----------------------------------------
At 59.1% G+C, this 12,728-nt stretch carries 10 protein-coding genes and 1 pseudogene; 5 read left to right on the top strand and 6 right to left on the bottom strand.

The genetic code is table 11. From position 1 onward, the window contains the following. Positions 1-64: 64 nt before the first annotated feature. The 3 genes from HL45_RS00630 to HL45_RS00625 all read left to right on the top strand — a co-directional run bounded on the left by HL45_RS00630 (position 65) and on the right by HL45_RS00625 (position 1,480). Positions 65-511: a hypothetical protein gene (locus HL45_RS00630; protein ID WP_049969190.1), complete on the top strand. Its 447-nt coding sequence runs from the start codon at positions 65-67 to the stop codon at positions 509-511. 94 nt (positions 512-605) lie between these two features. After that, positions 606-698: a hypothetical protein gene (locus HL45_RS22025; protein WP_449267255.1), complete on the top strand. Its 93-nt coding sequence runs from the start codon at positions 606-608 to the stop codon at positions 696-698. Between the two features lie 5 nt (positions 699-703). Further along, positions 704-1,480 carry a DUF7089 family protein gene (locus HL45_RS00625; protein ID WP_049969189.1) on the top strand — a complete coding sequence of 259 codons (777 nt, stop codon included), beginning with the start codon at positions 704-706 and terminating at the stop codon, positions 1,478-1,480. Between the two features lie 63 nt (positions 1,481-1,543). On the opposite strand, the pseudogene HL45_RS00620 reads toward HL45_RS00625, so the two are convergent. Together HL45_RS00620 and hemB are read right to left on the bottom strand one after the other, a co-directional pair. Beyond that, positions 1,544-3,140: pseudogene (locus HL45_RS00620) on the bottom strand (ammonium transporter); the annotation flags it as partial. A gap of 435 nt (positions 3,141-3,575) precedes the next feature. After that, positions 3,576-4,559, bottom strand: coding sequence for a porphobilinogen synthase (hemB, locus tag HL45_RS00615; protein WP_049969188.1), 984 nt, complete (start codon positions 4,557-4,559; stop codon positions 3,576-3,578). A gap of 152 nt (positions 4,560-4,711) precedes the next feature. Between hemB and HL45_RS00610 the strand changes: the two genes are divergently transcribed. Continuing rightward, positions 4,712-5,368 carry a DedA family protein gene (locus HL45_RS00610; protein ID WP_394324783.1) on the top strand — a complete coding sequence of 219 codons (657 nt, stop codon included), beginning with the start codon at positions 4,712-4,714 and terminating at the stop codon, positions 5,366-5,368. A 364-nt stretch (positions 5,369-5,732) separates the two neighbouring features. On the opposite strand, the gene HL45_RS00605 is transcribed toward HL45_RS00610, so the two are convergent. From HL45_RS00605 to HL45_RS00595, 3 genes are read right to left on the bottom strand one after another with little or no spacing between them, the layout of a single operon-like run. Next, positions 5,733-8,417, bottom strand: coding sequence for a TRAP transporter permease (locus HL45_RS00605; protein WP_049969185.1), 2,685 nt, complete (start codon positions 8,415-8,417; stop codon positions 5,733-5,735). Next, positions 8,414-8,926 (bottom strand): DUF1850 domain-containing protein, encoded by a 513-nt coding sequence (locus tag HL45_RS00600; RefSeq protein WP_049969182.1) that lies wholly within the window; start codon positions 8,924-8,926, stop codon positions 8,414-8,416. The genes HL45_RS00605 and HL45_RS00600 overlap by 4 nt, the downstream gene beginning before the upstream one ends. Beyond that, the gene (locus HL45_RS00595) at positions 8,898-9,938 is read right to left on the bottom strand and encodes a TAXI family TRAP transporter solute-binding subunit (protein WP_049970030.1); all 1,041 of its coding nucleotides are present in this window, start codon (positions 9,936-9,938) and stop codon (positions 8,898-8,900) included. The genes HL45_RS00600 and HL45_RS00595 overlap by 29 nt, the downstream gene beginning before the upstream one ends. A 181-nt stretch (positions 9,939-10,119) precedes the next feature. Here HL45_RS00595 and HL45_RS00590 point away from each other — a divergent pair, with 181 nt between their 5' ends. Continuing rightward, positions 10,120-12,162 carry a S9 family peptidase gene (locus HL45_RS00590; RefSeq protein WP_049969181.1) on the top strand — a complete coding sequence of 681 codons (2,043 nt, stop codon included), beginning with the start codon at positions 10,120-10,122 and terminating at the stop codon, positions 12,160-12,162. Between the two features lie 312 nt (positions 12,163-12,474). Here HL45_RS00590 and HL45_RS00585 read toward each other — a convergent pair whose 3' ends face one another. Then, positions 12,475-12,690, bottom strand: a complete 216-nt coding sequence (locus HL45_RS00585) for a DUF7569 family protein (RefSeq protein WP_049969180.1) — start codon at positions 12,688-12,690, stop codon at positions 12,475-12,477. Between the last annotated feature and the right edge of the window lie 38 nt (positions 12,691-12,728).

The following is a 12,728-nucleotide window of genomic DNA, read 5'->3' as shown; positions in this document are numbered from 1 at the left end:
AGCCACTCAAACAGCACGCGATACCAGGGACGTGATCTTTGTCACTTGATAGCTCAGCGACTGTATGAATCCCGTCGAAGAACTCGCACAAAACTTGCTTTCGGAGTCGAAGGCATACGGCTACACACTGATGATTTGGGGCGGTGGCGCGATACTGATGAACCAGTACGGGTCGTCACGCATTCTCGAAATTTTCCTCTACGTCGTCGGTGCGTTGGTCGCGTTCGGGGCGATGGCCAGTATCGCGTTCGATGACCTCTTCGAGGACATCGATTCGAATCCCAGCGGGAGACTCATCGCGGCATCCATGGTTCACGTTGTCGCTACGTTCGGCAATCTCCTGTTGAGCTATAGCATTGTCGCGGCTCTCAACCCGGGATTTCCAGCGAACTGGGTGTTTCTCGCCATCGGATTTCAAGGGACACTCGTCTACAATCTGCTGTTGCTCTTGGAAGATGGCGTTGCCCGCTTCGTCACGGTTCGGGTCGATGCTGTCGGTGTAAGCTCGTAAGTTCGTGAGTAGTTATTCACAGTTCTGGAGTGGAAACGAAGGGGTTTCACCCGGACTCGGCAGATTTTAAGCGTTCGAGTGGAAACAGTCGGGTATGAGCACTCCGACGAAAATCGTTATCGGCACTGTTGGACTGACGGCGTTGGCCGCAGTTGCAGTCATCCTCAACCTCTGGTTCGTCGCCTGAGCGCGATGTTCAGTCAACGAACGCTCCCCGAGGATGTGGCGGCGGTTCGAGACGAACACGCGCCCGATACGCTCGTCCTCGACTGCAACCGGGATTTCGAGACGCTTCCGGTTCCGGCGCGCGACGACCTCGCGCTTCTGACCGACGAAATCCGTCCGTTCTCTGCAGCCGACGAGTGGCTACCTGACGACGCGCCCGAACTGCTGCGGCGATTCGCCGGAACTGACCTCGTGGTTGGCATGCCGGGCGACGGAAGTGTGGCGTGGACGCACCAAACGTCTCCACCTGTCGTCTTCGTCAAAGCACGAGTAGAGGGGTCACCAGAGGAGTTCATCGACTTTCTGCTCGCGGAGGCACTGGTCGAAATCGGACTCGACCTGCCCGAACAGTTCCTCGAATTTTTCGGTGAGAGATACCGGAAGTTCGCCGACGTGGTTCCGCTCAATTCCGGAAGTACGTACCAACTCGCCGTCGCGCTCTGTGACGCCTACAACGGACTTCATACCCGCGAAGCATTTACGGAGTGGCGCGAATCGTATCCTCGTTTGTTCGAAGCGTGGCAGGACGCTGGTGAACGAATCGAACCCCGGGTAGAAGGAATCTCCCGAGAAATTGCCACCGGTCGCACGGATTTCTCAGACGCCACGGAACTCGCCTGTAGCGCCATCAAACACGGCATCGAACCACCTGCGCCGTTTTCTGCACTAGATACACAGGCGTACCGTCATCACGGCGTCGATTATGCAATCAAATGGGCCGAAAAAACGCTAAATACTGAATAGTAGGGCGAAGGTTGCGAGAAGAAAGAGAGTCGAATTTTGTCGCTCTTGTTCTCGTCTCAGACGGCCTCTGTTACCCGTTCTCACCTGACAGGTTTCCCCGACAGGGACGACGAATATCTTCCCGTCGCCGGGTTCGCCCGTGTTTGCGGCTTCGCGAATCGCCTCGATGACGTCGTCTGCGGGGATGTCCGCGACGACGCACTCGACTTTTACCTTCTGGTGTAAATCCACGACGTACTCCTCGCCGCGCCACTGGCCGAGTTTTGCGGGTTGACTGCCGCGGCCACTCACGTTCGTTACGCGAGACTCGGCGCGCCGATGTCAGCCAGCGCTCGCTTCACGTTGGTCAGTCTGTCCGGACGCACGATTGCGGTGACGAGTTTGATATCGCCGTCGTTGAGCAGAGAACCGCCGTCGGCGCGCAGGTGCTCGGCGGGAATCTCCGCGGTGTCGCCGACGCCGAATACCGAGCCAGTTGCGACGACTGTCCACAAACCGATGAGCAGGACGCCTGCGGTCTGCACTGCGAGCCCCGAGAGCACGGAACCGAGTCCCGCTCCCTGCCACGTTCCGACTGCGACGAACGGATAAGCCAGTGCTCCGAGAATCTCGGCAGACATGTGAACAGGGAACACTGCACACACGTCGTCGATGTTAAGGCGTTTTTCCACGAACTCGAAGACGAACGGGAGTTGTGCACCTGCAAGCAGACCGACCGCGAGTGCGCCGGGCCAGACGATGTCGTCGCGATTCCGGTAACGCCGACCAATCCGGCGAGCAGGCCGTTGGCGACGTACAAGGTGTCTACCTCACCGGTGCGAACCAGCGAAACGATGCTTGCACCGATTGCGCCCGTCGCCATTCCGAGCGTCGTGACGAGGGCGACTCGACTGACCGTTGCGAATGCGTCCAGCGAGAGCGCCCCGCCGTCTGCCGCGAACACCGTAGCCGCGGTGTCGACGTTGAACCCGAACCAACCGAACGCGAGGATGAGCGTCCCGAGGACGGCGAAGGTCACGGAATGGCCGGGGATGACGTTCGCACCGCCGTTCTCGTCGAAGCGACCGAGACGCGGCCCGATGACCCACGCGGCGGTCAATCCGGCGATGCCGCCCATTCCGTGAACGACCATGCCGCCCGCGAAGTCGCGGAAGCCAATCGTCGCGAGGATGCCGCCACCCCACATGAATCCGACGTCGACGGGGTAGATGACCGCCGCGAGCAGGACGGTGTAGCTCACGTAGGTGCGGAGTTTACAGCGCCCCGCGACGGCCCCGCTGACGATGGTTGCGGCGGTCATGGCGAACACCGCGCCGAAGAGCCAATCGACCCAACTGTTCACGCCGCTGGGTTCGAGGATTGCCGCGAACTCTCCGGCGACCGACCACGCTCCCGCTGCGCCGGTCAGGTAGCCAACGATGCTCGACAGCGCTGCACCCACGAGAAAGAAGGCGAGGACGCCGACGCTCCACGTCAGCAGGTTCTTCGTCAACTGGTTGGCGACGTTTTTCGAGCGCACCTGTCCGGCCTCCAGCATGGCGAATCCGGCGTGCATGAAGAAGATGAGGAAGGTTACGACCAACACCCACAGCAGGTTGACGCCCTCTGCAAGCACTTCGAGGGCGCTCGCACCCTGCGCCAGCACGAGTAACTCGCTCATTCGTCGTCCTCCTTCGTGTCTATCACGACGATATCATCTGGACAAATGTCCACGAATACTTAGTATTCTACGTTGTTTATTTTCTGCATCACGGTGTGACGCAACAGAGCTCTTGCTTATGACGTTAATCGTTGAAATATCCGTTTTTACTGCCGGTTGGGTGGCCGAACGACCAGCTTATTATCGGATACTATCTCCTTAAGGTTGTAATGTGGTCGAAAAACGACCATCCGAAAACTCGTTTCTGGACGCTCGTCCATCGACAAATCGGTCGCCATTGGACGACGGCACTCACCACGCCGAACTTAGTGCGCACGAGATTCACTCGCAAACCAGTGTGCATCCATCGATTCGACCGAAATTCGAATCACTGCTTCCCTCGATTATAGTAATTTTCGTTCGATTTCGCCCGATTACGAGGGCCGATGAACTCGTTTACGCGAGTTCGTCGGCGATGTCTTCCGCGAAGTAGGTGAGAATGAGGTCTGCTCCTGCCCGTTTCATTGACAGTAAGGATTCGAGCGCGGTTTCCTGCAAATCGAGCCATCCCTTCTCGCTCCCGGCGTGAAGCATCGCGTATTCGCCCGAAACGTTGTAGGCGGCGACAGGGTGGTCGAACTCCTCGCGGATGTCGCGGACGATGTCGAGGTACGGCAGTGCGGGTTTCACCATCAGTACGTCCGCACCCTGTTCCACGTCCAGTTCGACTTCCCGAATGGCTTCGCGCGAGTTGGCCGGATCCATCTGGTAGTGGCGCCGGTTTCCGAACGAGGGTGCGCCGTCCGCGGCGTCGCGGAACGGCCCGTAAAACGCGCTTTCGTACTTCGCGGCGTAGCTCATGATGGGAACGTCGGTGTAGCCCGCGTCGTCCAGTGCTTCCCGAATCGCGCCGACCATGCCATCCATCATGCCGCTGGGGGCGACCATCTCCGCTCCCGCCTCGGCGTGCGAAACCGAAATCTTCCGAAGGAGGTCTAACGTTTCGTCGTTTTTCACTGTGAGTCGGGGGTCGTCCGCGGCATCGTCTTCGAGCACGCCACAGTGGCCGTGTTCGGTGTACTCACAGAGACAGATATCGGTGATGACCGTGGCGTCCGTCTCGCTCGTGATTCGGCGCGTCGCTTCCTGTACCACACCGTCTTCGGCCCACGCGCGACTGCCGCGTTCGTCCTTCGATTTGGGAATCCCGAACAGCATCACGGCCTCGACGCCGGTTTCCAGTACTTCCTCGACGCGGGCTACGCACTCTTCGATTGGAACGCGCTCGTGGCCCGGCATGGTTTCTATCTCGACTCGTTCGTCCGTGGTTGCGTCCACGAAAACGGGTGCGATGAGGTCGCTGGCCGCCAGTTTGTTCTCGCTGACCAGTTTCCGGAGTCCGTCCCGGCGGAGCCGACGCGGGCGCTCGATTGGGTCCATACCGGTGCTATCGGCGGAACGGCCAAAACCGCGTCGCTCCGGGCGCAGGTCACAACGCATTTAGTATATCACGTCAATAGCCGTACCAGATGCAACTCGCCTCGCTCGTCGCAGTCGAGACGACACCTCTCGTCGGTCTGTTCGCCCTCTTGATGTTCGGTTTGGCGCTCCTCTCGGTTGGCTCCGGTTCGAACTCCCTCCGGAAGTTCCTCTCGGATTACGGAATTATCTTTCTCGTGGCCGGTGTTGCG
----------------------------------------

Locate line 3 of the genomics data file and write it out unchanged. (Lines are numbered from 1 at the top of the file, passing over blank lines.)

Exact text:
The following is a 12,728-nucleotide window of genomic DNA, read 5'->3' as shown; positions in this document are numbered from 1 at the left end: